Blood in the Fire (Timelaws Trilogy)

BOOK: Blood in the Fire (Timelaws Trilogy)
11.17Mb size Format: txt, pdf, ePub



Blood in the Fire

Marise Ghorayeb
Edited By
Laura Kingsley
Wayne Purdin


Chapter One
Mark’s Cooking

Earth - June 1981



The hospital had refused to discharge me, but one night in that thin bed had been plenty. I hate hospitals more than I hate wizards. It wasn’t hard to convince Mark to fetch me a snack from the vending machine. I snuck out while he was gone. Luke, my other brother, would give me hell for it, but anything was better than spending another minute in that sterile white room that reeked of disinfectant.

I tried to lie to myself about why I left. I told myself I couldn’t stand to be in a building where people were dying. I told myself it was the smell and that I was freaked out by the sad, old folks who suffered from dementia. Deep down, I knew I hated that place because being hospitalized made me feel weak. There was nothing more uncomfortable than to lie under white sheets and be coddled by nurses, fretted over by my brothers and subjected to sympathy visits from my friends. I’d rather rumble with a gang of street thugs, weapons and all, than listen to one more concerned person ask me how I was feeling.

The bus rattled most of the way home. As the city scenery rolled by my window, I tried to think of something to say to Mark and Luke that would justify my escape. I had nothing. A passenger rang the bell and the bus screeched to a halt. Only then did I realize that this was my stop. An older woman bumped into me on her way up the bus steps and didn’t even turn to apologize.
And they say kids these days have no manners,
I thought absent-mindedly. I jumped off the last step onto the curb and looked up at the gray sky. It seemed appropriate that a drizzle would start just as I was getting off. The clouds were getting darker and soon the drizzle would turn into a full-on storm. I wasn’t in a rush. I let the rain soak through my long black hair and bloodstained tank top as I meandered along. Luke had promised he would bring me a change of clothes the next time he visited the hospital.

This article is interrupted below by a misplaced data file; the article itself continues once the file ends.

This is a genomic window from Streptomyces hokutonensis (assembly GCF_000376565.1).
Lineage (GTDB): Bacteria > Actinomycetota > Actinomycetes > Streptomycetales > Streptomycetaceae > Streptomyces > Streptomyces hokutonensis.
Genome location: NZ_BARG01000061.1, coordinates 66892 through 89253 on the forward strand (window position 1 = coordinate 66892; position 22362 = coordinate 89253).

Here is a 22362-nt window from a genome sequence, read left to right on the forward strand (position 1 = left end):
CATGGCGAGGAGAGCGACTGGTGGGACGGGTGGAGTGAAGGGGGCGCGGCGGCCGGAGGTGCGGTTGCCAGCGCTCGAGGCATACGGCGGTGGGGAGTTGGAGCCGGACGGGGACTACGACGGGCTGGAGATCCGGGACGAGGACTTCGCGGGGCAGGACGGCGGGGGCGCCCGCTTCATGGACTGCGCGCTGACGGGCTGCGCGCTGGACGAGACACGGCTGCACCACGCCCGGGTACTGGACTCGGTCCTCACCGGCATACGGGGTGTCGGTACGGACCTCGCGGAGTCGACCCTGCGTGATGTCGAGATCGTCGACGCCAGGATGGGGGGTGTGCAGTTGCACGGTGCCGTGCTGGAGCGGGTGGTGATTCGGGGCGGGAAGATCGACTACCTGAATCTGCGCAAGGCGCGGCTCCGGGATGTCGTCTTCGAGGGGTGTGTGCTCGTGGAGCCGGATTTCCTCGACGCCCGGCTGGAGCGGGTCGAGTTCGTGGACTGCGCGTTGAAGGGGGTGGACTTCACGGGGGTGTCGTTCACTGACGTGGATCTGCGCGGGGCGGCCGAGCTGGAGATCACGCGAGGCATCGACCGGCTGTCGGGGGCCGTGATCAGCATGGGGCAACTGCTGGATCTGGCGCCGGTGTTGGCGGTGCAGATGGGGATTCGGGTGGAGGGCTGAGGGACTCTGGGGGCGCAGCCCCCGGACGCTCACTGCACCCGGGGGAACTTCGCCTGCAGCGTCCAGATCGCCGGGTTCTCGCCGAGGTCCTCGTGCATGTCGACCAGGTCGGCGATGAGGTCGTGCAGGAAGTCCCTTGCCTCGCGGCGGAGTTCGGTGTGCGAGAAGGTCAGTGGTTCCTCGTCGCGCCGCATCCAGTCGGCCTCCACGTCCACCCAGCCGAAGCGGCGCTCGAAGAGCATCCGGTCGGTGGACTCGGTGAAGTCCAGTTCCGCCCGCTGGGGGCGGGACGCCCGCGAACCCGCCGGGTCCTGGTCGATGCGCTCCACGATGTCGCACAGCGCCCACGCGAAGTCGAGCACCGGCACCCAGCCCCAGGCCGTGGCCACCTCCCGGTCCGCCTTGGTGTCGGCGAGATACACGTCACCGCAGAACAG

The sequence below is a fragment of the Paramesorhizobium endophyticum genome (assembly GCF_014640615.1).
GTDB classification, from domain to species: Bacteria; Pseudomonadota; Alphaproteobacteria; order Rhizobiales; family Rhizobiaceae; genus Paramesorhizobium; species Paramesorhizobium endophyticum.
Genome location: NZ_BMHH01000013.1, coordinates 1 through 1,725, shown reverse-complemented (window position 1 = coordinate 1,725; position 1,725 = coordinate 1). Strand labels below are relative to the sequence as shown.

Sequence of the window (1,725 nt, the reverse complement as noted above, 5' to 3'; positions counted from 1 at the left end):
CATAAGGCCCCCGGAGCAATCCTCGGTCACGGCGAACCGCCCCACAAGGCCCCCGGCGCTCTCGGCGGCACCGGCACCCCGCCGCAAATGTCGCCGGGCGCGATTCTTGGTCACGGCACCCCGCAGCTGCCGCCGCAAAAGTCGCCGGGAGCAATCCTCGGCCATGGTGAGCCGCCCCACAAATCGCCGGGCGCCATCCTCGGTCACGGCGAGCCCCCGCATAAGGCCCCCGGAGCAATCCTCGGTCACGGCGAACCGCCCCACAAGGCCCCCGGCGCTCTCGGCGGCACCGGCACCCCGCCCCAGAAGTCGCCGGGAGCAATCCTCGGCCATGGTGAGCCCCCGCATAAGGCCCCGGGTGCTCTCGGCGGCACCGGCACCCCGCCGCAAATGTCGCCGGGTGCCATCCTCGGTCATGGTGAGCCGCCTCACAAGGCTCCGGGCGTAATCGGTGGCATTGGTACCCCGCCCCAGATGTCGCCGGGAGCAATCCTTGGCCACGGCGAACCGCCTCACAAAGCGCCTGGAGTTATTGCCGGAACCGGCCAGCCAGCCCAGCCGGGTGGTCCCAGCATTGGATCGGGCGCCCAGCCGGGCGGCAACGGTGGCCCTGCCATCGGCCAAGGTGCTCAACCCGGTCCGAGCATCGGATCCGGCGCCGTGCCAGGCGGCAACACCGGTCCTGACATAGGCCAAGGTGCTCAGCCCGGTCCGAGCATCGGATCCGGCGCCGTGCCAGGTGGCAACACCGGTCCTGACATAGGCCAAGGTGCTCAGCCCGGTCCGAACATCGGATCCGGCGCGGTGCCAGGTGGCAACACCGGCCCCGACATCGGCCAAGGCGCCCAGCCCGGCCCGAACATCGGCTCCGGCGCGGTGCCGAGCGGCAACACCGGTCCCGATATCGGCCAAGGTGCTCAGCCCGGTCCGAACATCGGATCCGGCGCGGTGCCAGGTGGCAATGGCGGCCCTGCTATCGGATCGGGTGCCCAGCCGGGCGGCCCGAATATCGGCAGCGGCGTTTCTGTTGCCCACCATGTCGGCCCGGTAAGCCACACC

Mark and Luke had parked their cars out front so I knew they were waiting for me when I walked up to the small house we shared. The living room light shone through the window by the door. I debated not going in.
They’ll worry more if I don’t get home.
I took a deep breath, squared my shoulders and headed in to take my punishment.

Once inside, I closed the door behind me and waited. Mark was sitting on the couch and Luke was in the kitchen holding a wet dish in his left hand. For a moment, they both stared at me. Mark wore a stony expression, but Luke was livid. I swallowed and wondered if it were too late to run. I don’t think my legs would have moved if I’d tried.

Then Luke exploded. “What the hell were you thinking?” he roared as he closed the gap between us in four long strides.

I didn’t have a good answer so I kept my mouth shut and stared back. Luke waited for a reply. When none came, he continued to holler. “Or
you think?” He was standing above me, still gripping the white plate in the air. Strands of soft brown hair, normally neatly combed back, hung down over his forehead. “Nothing crosses your mind. It’s as though there’s no danger or anyone else in the world. Blades, fire, car accidents, does nothing stop you?” I looked away from his blazing eyes and focused on the plate vibrating in his unsteady hand. “Does anybody matter to you?”

Luke saw me concentrating on the plate and spun to throw it at the couch. To my surprise, it didn’t break when it bounced off the cushion next to Mark and clattered to the floor. I still had nothing to say. I considered asking him what the plate had done wrong, but I didn’t think my humor would go over too well. “Wake up, Elizabeth,” he roared. He thrust a muscular finger in my face. “God help me, I
find a way to make you behave like an adult even if I have to punish you so hard that you have no time left to do anything but chores.”

Thunder erupted outside, causing me to shiver in my wet clothes.
Maybe I’m better off out in the storm?
I looked to Mark for comfort, but his expression was cold. In fact, without his mischievous smile, he looked like a tanned and more athletic version of Luke.

“I’m sorry,” I finally whispered. The apology sounded feeble.

Luke erupted again. “No, sorry means you wouldn’t do it again. Sorry means you care. But, lordy, I know if you’re in that same situation again, nothin’ would change.” He paused only for a second as though he was hoping I would interrupt to deny it. He wasn’t wrong. I would do it again.